Gender, Gender And Gender Identity

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From a very young age, children are taught the basics: letters of the alphabet, standard colors on the color wheel, happy from sad, and girl from boy. Following this distinction of boy from girl, often times there are numerous socialization events which occur throughout a child 's life. Whether conscious or not, the interactions that a child has with other individuals, and even with their environment, pose novel and reinforcing indications of the idea that their sex is culturally tied to specific gender characteristics. With this being said, it is important to realize that many fail to come to terms with the idea that biological sex is completely independent of gender identity. A multitude of gender roles are socialized into thousands of cultures across the world, often times without establishing an open dialogue for those in the population. One point that remains true is the fact that there are differences between an individual 's sex and gender, and often times these dynamics can manifest in social issues, such as female genital mutilation.
Without a doubt, many truly believe that one 's biological sex is invariably tied to specific gender characteristics, as if these qualities are encoded in X and Y chromosomes. The inability to consider gender characteristics as distinct from biological sex is rooted in the fact that from birth, a child is socialized into the gender role that is paired with their biological sex. Of course, these gender roles may differ from culture to culture, but what remains constant is the early process of socializing a child into a restrictive gender role based on whether they are male or female. Crespi (2014) elaborates on this phenomenon by explaining that gender polarization has segmented men and wome...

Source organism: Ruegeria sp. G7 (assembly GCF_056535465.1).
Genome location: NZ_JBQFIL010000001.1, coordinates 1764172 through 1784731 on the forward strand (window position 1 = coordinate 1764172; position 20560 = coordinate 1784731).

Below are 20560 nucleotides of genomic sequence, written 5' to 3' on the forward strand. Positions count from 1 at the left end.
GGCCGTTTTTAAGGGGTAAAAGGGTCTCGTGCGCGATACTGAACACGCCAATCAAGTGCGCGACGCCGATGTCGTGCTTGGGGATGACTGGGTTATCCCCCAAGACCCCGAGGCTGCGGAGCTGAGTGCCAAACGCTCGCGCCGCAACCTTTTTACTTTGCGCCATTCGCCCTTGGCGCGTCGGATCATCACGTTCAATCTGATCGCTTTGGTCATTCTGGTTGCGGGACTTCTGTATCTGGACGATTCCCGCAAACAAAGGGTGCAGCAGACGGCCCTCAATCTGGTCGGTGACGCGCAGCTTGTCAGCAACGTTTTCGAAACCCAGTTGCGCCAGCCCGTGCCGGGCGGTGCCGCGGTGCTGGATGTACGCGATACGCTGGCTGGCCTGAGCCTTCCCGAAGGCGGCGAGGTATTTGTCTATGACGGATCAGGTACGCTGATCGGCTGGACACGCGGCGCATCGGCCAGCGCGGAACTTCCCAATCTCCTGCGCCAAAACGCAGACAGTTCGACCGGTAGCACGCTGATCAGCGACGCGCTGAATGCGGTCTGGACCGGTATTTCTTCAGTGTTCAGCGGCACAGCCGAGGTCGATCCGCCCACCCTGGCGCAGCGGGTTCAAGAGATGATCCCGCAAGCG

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...With this being said, it is important to note that although there are apparent social benefits to FGM, there are no health benefits associated with the practice. In fact, there are serious health complications associated with FGM. Shock, hemorrhaging, and even death are frequent consequences of cutting. Even if a child 's genital scars heal and the procedure is successful, FGM can still cause serious psychological damage to the girl once she grows older. Unfortunately, female genital mutilation has become ingrained in millions of women 's lives as a part of their cultural gender identity. FGM presents as a problem in thousands of societies today, due to the fact that it forces women to mutilate their bodies in order to be accepted into a society which strictly regulates their cultural gender. As for their male counterparts, they are not held to the same expectations.

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